Cultural Institute in Old San Juan (Photo/Getty Images)

Opinion: The colony thrives at Senate hearings on Puerto Rico

I went into yesterday’s Senate hearing about Puerto Rico‘s political status with really low expectations. After watching the entire session (twice), my expectations plunged from low to lower that low. Like “how low can you go” limbo low.

The 88-minute Energy and Natural Resources Committee hearing was jammed packed with so many issues, so many overarching themes, that instead of trying to tie them all together, I am going to comment on each one. To say I am disappointed is an understatement. This hearing was a colonial bag job.

Only three Senators showed up. Let’s start here. While the Puerto Rican press worked really hard to portray the narrative that Puerto Rico’s political status being discussed in Washington, D.C., was a really big deal, only three Senators showed up. Three Senators, and two of them —Oregon’s Ron Wyden (D) and Alaska’s Lisa Murkowksi (R)— had to be there since they are the co-leaders of the committee. The other senator was New Mexico‘s Martin Heinrich (D). Reality check: this critical hearing was scheduled the day before Congress’ August recess. This wasn’t prime time at all.

The optics of empty seats were a stark symbolic reminder that the US Congress still doesn’t care about Puerto Rico. When will Puerto Ricans wake up and realize this?

Three Senators.

Where was the Obama Administration? You would think that after winning Florida last year due to a strong showing by Puerto Rican voters in the I-4 corridor, President Obama would have sent someone, anyone, to testify at the hearing, since his Administration is pushing yet another plebiscite vote to discuss once again the political status options surrounding the island. I would have loved to hear the Administration speak to this. It didn’t, and I applaud both Resident Commissioner Pedro Pierluisi and pro-independence supporter Rubén Berríos for criticizing the president. The message is clear: the president doesn’t care about Puerto Rico, either.

Governor Alejandro García Padilla did a poor job. I don’t know where to begin about García Padilla’s testimony. Could it have been his non-answer about what an enhanced commonwealth option is, causing many in his own camp to criticize him? His entrenched belief that the status quo is good for the island (it isn’t)? The majority of Puerto Ricans, including myself, believe that the current status quo relationship is holding Puerto Rico back.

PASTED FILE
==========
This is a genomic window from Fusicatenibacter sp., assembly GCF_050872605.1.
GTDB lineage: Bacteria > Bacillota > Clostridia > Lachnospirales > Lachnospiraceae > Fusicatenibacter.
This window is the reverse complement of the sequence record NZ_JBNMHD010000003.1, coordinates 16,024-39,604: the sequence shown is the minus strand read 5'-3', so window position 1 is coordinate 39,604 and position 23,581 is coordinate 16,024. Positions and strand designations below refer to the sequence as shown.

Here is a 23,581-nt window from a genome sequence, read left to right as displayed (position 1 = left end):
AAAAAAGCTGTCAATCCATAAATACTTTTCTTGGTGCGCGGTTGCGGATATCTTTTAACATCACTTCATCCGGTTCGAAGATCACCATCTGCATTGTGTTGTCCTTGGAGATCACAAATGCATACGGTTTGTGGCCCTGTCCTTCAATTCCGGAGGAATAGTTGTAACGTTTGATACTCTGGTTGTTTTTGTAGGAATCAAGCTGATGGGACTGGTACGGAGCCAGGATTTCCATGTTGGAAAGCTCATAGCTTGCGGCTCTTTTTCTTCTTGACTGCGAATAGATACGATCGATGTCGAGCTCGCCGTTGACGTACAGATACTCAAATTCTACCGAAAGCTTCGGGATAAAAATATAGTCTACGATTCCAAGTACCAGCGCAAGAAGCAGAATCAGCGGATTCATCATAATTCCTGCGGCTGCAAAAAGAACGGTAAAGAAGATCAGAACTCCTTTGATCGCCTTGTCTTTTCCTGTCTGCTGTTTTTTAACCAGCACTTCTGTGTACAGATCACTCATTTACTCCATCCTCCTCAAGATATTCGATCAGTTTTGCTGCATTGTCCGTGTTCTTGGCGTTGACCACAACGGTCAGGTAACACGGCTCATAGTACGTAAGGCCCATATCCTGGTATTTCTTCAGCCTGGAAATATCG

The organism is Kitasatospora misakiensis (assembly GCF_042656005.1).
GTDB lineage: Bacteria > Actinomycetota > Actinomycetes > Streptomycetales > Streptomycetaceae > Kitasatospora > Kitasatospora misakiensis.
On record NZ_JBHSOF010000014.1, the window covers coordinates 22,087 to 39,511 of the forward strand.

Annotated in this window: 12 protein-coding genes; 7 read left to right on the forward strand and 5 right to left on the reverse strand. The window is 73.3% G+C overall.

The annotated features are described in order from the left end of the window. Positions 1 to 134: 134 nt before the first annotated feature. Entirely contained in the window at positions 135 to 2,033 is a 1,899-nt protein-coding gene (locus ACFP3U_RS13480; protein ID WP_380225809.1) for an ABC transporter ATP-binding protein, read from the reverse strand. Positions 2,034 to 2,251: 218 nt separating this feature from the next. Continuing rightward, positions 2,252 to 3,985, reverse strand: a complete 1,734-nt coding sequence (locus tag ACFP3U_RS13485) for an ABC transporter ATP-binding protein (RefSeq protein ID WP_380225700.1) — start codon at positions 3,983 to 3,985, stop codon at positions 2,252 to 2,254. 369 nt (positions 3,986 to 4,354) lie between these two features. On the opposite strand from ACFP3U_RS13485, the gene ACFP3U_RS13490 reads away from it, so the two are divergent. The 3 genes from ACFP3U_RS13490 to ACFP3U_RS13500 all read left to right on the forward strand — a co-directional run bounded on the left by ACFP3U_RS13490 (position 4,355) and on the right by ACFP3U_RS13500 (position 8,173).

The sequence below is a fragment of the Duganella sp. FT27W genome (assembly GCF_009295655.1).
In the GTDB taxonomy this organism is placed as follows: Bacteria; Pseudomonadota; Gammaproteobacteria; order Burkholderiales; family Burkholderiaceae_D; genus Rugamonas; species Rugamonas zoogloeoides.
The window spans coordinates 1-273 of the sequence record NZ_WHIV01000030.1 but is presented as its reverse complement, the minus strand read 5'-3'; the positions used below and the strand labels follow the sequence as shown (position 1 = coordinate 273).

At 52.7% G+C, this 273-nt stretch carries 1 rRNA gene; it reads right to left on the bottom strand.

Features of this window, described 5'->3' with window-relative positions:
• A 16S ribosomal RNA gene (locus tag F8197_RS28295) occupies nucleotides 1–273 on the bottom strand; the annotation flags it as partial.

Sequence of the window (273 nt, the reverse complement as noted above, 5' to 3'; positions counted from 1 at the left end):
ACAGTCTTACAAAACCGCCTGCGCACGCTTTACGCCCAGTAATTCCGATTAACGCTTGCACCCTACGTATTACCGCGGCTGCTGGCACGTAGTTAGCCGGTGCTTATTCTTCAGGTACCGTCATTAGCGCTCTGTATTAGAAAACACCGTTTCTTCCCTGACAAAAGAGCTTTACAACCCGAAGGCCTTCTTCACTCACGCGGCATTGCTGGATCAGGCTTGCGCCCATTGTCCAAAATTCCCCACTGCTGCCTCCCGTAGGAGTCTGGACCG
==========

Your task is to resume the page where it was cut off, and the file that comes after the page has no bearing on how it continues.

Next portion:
Or what about the governor’s claim that Puerto Rico will become a “Latino ghetto” if it were to become a state? That just needs to stop.

Dear governor, please act like a governor. Take charge of the moment, instead of looking like a colonial leader bowing down to his imperial master.

Pierluisi needs to stop waving the statehood pom-poms all the time. Meanwhile, Pierluisi is handling it all wrong. His biggest strategic mistake is that he is putting the statehood option ahead of the bigger issue: working with other Puerto Ricans to make the island’s political status a legislative priority. For example, there are four million Puerto Ricans living on the mainland who have a vote in Congress. Where is the desire to work with them? Instead, Pierluisi insults those Puerto Ricans by saying that they have no say in any future votes on Puerto Rico’s identity.

To the resident commissioner, I would say this: your determination is admirable, but you are doing nothing to expand the tent. You worked hard to get a Senate hearing scheduled, and only three Senators showed up. Put the statehood pom-poms away for now, and make Puerto Rico important in Washington. You can’t do this all yourself.

Berríos speaks the truth. When this veteran of Puerto Rican politics basically said to the three senators that nothing will ever come out of this hearing and this is just a waste of time, I cheered out loud.

Yesterday in Washington, the world’s last colony was alive and well.

How tragic.

Comments

  1. Reblogged this on Franky Benítez and commented:

    Another one for NBC Latino this week

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